United Kingdom

Yellow Card Scheme. www.mhra.gov.uk/yellowcard

Ireland

IMB Pharmacovigilance

Earlsfort Terrace

IRL - Dublin 2

Tel: +353 1 6764971

Fax: +353 1 6762517

Website: www.imb.ie

e-mail: imbpharmacovigilance@imb.ie


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4.9 Overdose

As with other benzodiazepine drugs, overdosage should not present undue problems of management or threat to life. Patients have recovered from overdoses in excess of 60mg without special treatment. Severe somnolence with muscle hypotonia will be present.

Symptoms:

The symptoms of overdosage or intoxication vary greatly from person to person depending on age, bodyweight and individual response. Benzodiazepines commonly cause drowsiness, ataxia, dysarthria and nystagmus. Overdose of clonazepam is seldom life-threatening if the drug is taken alone, but may lead to coma, areflexia, apnoea, hypotension and cardiorespiratory depression. Coma usually lasts only a few hours but in elderly people it may be more protracted and cyclical. Benzodiazepine respiratory depressant effects are more serious in patients with severe chronic obstructive airways disease.

Benzodiazepines potentiate the effects of other central nervous system depressants, including alcohol.

Management:

1. Maintain a clear airway and adequate ventilation if indicated.

2. The benefit of gastric decontamination is uncertain. Consider activated charcoal (50g for an adult, 10-15g for a child) in adults or children who have taken more than 0.4mg/kg within 1 hour, provided they are not too drowsy.

3. Gastric lavage is unnecessary if these drugs have been taken alone.

4. Patients who are asymptomatic at 4 hours are unlikely to develop symptoms.

5. Supportive measures as indicated by the patient's clinical state. In particular, patients may require symptomatic treatment for cardiorespiratory effects or central nervous system effects.

6. Flumazenil, a benzodiazepine antagonist is available but should rarely be required. It has a short half-life (about an hour). Flumazenil is NOT TO BE USED IN MIXED OVERDOSE OR AS A “DIAGNOSTIC TEST” (see separate prescribing information).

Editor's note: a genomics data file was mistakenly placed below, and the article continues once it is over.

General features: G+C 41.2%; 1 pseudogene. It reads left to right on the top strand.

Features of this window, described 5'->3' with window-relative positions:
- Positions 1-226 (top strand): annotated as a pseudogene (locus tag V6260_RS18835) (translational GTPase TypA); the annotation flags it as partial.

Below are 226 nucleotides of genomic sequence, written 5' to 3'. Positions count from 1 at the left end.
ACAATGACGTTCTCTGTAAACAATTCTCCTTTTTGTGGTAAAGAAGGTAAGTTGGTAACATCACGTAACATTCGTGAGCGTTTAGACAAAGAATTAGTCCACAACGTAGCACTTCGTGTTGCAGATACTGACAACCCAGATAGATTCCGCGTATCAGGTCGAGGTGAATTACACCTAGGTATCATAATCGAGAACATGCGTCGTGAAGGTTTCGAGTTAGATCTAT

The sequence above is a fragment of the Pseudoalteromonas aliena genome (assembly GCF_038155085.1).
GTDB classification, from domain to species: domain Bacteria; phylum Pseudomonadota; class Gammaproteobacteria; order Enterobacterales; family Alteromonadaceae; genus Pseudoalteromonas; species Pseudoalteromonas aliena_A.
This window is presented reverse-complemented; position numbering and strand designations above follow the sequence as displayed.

Warning

The use of flumazenil is not recommended in epileptic patients who have been receiving benzodiazepine treatment for a prolonged period. Although flumazenil exerts a slight intrinsic anticonvulsant effect, its abrupt suppression of the protective effect of a benzodiazepine agonist can give rise to convulsions in epileptic patients.

If excitation occurs, barbiturates should not be used.


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5. PHARMACOLOGICAL PROPERTIES

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5.1 Pharmacodynamic properties

Pharmacotherapeutic group: Antiepileptics, Benzodiazepine derivatives

ATC Code: N03 AE01

Clonazepam exhibits pharmacological properties which are common to benzodiazepines and include anticonvulsive, sedative, muscle relaxing and anxiolytic effects. Animal data and electroencephalographic investigations in man have shown that clonazepam rapidly suppresses many types of paroxysmal activity including the spike and wave discharge in absence seizures (petit mal), slow spike wave, generalised spike wave, spikes with temporal or other locations as well as irregular spikes and waves.

Generalised EEG abnormalities are more readily suppressed by clonazepam than are focal EEG abnormalities such as focal spikes. Clonazepam has beneficial effects in generalised and focal epilepsies.


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5.2 Pharmacokinetic properties

Absorption

Clonazepam is quickly and completely absorbed after oral administration. Peak plasma concentrations are reached in most cases within 1 - 4 hours after an oral dose. Bioavailability is 90% after oral administration.

Routine monitoring of plasma concentrations of clonazepam is of unproven value since this does not appear to correlate well with either therapeutic response or side-effects.

Distribution

The mean volume of distribution of clonazepam is estimated at about 3 l/kg. Clonazepam must be assumed to cross the placental barrier and has been detected in maternal milk.